“We want to make it easier for field folks to use the data. We want to better use the data for track assessment. And want to better manage data,” Levandier said. “CN is working to bring data sets together, and to combine systems, reports and scorecards to create an operational overview.”
Meanwhile, CSX officials are analyzing smarter onboard measurement systems, and they’ve identified 195 potential use cases for the data.
“Sensors are at a price point where the potential to do better is there,” said Leo Kreisel, the Class I’s director of track testing. “There are enough machine vision systems [to choose from] and they are better. We see automated inspections supplementing human inspections. We want [sensors] on locomotives, for example, so the measurements can be continual.”
CSX estimates that locomotive-based sensors will produce 250 gigabytes (GB) of data daily per locomotive. If sensors were on 300 of the railroad’s locomotives, the system would be generating 75 terabytes of data per day. (One terabyte equals 1,024 GBs of data, which is 472 hours of broadcast-quality video, 150 hours of high-definition recording or 2,000 hours of CD-quality recording.)
Kreisel said CSX expects analysis of all that data to yield: • Safer inspections, because they are machine-vision-based with virtual validation. • Higher quality inspections, because more — and more objective — data will be generated. • Reduced time for inspections, because of automation, so “maintenance of way doesn’t have to be maintenance in the way,” Kreisel said.
Dwight Clark, general director of engineering technology for UP, also talked about how Big Data is enabling automated track condition assessment. And BNSF Director of Reliability Engineering David Friss discussed how his railroad is analyzing data to evaluate turnout performance. Other presentations referenced applications from the United States and abroad covering the use of Big Data in rail wear forecasting, rail joint management using automated inspection technology and the role of Big Data in risk management. Challenges of Big Data
Conference attendees also were able to dive deep into some of the challenges of combining, sorting and analyzing large data sets.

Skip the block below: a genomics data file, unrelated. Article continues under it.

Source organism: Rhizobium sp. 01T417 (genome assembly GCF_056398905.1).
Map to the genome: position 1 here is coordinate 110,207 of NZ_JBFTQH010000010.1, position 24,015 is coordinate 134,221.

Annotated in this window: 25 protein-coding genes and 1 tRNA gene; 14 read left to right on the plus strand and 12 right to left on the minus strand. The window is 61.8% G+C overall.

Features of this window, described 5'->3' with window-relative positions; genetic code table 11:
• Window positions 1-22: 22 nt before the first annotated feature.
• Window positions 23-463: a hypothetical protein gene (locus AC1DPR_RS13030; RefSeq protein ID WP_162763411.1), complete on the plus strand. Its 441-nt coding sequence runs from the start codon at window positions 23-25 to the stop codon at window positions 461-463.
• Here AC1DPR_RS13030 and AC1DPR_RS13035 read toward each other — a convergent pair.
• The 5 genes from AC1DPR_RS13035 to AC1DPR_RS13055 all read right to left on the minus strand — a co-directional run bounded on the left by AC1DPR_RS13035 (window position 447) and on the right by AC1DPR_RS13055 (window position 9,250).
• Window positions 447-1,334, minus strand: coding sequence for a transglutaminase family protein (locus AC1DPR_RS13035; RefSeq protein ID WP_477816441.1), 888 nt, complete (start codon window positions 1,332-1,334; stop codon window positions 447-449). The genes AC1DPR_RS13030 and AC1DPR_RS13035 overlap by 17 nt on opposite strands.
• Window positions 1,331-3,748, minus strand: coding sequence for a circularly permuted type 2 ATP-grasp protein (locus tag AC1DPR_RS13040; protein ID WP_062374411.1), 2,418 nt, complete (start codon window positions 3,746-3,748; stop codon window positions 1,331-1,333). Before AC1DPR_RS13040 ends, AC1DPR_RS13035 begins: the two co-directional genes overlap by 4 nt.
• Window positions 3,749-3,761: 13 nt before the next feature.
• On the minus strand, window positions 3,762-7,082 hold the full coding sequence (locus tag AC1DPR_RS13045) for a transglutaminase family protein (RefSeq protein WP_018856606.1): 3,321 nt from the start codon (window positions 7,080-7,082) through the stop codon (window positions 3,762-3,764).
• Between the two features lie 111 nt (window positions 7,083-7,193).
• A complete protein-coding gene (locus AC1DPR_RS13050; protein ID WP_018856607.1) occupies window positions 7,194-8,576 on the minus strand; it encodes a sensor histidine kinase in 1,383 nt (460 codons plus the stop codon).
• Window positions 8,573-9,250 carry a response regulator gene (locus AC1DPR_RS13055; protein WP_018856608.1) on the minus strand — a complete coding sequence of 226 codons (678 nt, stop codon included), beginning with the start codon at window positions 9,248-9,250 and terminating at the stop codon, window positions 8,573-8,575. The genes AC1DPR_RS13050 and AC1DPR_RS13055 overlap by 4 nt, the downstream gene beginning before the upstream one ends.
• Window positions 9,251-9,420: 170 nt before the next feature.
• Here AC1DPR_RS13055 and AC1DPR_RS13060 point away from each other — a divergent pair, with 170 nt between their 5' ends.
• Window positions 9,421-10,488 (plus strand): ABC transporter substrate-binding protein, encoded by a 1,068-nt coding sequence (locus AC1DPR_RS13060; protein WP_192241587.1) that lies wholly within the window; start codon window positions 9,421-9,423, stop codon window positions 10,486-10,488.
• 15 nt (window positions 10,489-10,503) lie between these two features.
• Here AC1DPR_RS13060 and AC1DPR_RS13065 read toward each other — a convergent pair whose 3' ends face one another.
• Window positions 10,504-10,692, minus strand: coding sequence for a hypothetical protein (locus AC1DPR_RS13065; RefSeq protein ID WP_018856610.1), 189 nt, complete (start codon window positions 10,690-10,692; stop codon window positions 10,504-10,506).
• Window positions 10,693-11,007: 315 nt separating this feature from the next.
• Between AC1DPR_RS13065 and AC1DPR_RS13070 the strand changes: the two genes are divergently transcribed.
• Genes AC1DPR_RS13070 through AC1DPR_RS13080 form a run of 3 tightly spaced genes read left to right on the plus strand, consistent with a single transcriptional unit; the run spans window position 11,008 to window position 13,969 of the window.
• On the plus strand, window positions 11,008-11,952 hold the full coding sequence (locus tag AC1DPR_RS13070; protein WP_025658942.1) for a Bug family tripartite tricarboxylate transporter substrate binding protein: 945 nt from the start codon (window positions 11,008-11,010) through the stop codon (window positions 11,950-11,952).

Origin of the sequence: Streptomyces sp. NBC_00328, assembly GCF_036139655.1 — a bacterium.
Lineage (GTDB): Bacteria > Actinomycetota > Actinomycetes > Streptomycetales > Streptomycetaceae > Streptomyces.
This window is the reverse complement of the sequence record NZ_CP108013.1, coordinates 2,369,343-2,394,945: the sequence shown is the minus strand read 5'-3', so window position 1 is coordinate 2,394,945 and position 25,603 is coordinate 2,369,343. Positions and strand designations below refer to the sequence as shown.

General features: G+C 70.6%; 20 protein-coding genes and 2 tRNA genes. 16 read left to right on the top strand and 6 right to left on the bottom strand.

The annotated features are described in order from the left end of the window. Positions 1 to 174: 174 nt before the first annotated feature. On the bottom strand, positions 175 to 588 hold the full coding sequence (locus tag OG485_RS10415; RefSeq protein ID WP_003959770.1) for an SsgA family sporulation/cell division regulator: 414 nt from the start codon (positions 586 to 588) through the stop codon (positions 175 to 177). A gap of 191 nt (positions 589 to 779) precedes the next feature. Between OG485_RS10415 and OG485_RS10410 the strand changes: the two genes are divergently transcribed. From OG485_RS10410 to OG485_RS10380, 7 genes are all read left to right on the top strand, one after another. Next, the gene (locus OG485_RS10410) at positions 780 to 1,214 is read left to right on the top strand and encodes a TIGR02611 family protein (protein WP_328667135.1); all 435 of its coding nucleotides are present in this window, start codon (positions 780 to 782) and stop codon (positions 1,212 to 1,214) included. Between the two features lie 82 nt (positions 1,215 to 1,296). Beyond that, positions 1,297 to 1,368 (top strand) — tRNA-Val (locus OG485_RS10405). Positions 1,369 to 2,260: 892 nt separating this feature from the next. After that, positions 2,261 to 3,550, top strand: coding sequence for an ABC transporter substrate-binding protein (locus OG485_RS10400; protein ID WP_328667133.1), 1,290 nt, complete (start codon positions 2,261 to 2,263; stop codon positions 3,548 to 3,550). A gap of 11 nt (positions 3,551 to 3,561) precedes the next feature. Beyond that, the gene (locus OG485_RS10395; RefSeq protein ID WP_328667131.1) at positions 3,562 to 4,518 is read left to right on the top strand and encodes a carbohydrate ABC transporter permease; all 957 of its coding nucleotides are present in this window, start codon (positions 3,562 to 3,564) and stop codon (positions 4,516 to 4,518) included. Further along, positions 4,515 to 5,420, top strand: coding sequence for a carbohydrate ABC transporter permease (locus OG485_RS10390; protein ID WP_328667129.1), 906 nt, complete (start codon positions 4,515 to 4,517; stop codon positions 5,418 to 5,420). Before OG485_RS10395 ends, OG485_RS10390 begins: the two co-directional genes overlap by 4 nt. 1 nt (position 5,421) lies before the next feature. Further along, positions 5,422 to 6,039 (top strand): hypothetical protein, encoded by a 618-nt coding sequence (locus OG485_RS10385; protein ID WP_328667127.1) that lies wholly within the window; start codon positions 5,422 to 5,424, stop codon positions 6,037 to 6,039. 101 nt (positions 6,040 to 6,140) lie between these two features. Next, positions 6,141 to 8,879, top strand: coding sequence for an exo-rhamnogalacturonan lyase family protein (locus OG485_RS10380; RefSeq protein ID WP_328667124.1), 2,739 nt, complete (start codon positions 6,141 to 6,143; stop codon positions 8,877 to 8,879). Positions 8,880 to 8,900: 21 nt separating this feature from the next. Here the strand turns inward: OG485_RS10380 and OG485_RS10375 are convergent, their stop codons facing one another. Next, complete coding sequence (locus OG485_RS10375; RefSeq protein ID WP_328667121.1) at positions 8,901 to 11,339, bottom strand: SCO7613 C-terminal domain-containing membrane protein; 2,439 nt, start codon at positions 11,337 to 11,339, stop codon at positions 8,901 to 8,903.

In her keynote address, Transportation Technology Center Inc. (TTCI) President Lisa Stabler noted that “it’s very important that we discuss the [data] inputs, that we understand both statistical significance and practical significance. Without the technical understanding, spurious associations can be made.”
No matter where the data comes from, analyzing it requires making a lot of decisions and assumptions. Stabler of TTCI, a research and testing organization that is a wholly owned subsidiary of the Association of American Railroads, explained that Big Data comes with three concerns that anyone who wants to make use of it must work through:
• Quality. Understanding the quality of data is critical. Data quality can be affected by the frequency of data gathered over time, the quality of older data sets used for comparison and decisions made about data points that are extreme outliers. “Modern data collection amasses enormous amounts of data,” she said. “When using smaller data sets, you can use 95 percent accuracy. But with Big Data, you need 99 percent confidence that the data is accurate. [And] large data sets have their own problems.” • Outliers. Big Data analysis does not necessarily mean the final results use all the data, said Stabler. That’s where decisions about outliers come in. That’s also where you have to know how your inputs are related. • Auto-correlation. Big Data can have factors that are confounded or correlated over time (auto-correlated), she said.
The railroad industry is beginning to work through these concerns for a variety of data sets. The goal is to be able to reliably apply algorithms to future data sets to predict, for example, wheel breakage, the need for tie replacement or other maintenance issues.
Collecting data is comparatively easy. Analyzing the data to produce a useful outcome is time-consuming, but increasingly attainable. But the industry is still in the early phases of learning to use data analysis to reliably predict a specific outcome, rail data scientists say. So, many will no doubt meet again next year, at the fourth annual conference, to compare notes and learn more.